Health and safety: less risk for your business?
12 September 2012 #Health & Safety
The Government has announced a range of legislative measures aimed at boosting UK business growth.
According to BIS, from April 2013 the Government intends to introduce new rules that will exempt hundreds of thousands of businesses from regular health & safety inspections. Only businesses operating in higher risk areas will face these inspections, such as those in construction and those who have a track record of poor performance.
In addition, the Government will table legislation next month to remove the part of the Health and Safety at Work Act 1974 which imposes civil liability for breaches of health and safety regulations. The Government wishes to introduce legislation which will provide that businesses will only be held liable in health and safety cases where they have acted negligently. Currently businesses can automatically be liable regardless of whether they were actually negligent.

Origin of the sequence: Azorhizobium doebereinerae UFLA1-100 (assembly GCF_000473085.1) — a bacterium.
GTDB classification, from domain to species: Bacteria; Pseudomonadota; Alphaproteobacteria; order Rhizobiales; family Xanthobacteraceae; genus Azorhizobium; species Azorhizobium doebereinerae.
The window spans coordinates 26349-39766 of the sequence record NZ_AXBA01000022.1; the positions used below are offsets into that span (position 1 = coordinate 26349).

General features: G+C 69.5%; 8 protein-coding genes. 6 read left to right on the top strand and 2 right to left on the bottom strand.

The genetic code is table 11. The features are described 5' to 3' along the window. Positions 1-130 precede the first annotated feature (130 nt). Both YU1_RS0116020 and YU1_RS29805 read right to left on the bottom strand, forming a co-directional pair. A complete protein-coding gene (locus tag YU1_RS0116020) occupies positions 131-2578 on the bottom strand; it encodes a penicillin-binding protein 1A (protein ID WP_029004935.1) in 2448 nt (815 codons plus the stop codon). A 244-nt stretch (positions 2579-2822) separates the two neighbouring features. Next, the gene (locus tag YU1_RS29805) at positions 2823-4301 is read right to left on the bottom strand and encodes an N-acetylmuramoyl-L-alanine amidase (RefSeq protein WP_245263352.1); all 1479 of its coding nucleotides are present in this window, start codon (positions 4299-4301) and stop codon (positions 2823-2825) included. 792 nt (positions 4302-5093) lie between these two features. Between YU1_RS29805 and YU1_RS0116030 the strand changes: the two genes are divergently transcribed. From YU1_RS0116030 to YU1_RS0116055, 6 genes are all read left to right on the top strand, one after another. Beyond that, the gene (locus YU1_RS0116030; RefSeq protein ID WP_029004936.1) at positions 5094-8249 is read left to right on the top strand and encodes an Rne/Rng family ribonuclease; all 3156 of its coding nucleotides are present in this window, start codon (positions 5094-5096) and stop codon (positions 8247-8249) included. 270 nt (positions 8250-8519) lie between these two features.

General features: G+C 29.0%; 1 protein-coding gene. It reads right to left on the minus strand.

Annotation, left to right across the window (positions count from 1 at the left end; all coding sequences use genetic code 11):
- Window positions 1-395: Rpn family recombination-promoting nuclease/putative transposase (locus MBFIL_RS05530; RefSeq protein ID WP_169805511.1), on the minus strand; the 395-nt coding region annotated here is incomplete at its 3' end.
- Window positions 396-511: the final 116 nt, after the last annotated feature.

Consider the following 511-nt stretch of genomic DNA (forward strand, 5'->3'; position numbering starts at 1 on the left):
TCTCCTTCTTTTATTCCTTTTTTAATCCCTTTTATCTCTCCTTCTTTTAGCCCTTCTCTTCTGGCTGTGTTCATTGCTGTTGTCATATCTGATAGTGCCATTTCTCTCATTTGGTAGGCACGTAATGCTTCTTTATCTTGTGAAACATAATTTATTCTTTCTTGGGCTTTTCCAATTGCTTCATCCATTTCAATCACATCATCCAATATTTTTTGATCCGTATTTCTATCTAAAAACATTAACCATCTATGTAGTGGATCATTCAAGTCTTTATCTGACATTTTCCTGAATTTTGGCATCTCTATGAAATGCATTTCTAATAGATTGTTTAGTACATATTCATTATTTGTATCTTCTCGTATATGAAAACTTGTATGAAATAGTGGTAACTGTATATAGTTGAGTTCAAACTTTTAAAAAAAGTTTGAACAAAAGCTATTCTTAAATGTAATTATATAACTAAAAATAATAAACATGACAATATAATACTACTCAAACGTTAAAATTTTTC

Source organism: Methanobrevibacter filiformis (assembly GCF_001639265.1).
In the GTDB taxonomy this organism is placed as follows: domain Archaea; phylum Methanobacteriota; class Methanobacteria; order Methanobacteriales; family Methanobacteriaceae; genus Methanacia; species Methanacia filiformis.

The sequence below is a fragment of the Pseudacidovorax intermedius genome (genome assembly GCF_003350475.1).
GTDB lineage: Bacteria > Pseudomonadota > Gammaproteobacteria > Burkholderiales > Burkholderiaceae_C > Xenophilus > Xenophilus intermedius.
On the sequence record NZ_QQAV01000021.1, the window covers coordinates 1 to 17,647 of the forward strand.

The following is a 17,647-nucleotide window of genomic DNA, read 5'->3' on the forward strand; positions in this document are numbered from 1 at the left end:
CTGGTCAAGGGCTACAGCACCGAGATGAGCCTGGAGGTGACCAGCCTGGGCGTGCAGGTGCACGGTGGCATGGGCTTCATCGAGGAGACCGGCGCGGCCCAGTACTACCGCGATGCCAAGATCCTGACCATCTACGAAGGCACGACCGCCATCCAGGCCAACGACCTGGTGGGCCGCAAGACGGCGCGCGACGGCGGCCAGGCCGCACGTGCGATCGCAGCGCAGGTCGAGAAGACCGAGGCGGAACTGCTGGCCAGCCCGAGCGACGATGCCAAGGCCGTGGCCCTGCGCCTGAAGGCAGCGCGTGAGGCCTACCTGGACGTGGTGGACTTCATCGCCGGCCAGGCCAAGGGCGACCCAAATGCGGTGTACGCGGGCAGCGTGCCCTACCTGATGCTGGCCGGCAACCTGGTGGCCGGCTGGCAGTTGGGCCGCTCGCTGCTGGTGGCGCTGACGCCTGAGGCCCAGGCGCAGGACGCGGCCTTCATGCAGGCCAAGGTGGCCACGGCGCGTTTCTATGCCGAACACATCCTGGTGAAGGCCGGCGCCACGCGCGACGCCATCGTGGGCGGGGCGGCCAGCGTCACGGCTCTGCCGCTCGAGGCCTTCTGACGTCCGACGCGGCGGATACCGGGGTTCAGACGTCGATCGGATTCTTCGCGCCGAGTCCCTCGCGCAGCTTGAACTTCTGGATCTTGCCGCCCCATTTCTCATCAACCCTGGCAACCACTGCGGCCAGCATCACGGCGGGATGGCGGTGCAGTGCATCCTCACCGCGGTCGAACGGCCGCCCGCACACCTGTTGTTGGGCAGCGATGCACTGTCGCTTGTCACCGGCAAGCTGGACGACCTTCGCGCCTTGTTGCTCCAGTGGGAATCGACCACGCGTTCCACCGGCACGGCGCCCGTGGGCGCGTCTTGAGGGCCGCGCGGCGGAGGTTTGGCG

The Government is also examining some 6,500 substantive regulations through the Red Tape Challenge process, launched in April 2011. According to BIS, the Government is committed to substantially repealing or reducing at least 3,000 regulations and will identify these by December 2013. The Government is already operating under a One-in-One-Out rule which aims to match the cost imposed on businesses by any new regulations by repealing existing regulations.
The Government’s proposals will be welcomed by most businesses. Its fourth “Statement of New Regulation”, published in July 2012, reported that savings to business from cuts in regulation have outweighed the costs of new regulation by over £850 million since 2011.
Employmentbuddy will be sure to report when any of these proposals take effect. In the meantime, for more information on employers’ duties under current Health and Safety legislation see the Health and Safety factsheet.
This information is for guidance purposes only and should not be regarded as a substitute for taking professional and legal advice. Please refer to the full General Notices on our website.
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